Saturday, September 3, 2016

Training Your Kids for a Pet Dog

This lesson is from Shared Responsibility University
Training for Pets Course
Lessons 1 & 2

"Please can we get a dog? Please?!!!" Has that ever been voiced in your home?

When your child begs for a dog and you feel like the party-pooper because you know you'll most likely end up taking care of it, try these ideas. When a child promises to take care of the dog, give them a chance to show you. Provide these two simulations to offer responsibility experiences to inform the family decision.

Lesson 1:  
  • 6-8 large or small Tootsie Rolls, unwrapped
  • Brown paper lunch bags 
  • Incentive chart
  • Incentive marker: sticker or marker to write initials or draw a star, etc.
  1. Three times a week, place/hide multiple large or small unwrapped Tootsie Rolls (apologies to Tootsie Roll), depending on the size of the dog you are considering, around your back yard. 
  2. Put lunch bags in an accessible location to the child. The more the child can manage independently, the better for you.
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  3. Show your child how to go outside and gather the Tootsie Rolls in the bag. 
  4. Inform the child that this needs to be done three times a week for one month. 
  5. Only explain this once. Provide no reminders. Remember, you do not want the extra work of dog care to fall on you. Depending on the age of the child, additional instruction or demonstration may be warranted.
  6. Encourage the results you like with verbal specific praise and an incentive chart. See Step 8.
  7. Tell them where to set the bag, so you can check their work and later rescatter the Tootsie Rolls prior to them picking them up the next time. Reuse!
  8. Set up a chart for the child to track weekly what days they collected Tootsie Rolls. For younger children, you can help them place a sticker on the day they accomplished the task to help motivate and remember. This data will be used to assess their readiness for a dog at the end of this course. For printables: 
  9. Discuss their level of enjoyment of this routine at the end of the month.
Lesson 2: 
  • Dog food and water bowls
  • Dog food or dry rice or similar item
  • Incentive chart (can use same one as in Lesson 1.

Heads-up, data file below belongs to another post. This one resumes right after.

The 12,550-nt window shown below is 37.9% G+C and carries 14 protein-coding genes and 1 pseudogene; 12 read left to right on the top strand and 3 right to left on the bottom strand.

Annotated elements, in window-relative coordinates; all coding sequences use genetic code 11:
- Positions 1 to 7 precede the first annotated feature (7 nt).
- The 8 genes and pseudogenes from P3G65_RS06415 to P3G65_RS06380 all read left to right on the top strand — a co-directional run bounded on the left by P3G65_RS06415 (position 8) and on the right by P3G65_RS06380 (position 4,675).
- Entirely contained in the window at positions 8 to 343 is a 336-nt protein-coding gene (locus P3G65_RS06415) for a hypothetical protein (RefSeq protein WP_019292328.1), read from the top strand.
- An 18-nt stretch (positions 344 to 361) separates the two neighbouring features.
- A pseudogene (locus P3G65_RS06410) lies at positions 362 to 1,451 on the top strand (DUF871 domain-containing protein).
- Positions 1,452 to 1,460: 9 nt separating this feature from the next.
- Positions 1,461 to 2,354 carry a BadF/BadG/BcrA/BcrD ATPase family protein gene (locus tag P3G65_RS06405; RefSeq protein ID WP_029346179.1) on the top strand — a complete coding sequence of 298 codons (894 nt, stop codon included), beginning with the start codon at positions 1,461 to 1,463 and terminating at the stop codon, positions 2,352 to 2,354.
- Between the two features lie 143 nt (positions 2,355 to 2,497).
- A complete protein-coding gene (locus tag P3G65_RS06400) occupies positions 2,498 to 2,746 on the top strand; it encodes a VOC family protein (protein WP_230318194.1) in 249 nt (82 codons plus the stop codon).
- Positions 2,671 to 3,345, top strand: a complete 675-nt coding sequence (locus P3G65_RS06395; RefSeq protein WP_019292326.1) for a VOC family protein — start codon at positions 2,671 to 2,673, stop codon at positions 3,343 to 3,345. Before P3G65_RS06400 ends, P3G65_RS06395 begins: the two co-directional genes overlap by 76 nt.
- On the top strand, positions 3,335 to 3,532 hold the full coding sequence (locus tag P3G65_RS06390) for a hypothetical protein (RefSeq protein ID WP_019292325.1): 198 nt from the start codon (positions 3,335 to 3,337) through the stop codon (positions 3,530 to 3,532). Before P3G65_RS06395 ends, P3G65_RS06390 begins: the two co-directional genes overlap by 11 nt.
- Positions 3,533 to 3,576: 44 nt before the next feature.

1. Buy a dog food bowl and water bowl. Include child in bowl selection, unless that will mislead the child into thinking getting a dog is going to happen or you want to select the cheapest bowls, not the cutest.
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  2. Buy a bag of white rice or real dog food, if you prefer.

  3. Make the rice or dog food bag accessible to the child. 
  4. Show the child how to fill the food bowl with one or two cups of dry rice or dog food and separately fill the water bowl. Some measuring skills are required. Or you can provide a scoop that measures two cups.
  5. Tell the child to fill the food bowl with rice and change the water every morning around 7am and every evening for one month. Go one week at a time. Anticipate improvement as the child adjusts to the demands.
  6. Encourage the results you like with verbal specific praise and an incentive chart. See Step 8 in Lesson 1.
  7. You can pour the rice or dog food back in the bag or jar and the child can reuse it over and over during this simulation.
  8. Discuss their level of enjoyment of this routine at the end of the month.
At the conclusion of these two simulations, have a family meeting to discuss the desire to get a dog. Use the experiences to inform the readiness decision. The child is now ready to have feed a dog and clean up the yard, relying less on you. Since they know a bit more of how much work it is, the desire to have a dog is more informed. 

There is still training and walking responsibilities to be managed. Ask to walk a friends dog together with your child, multiple times if possible. Observe a local dog obedience class and talk to the instructor about time involved practicing at home to raise a well-behaved, well-socialized pet.

A dog can be a wonderful addition to a family. Responsibilities increase with the addition of a dog, especially a puppy. Rescue a dog, if that is right for your situation. Always be prepared on how to care for a dog in a responsible and caring way. Otherwise, just continue to watch movies and read books about dogs. Or volunteer at or donate to a shelter.

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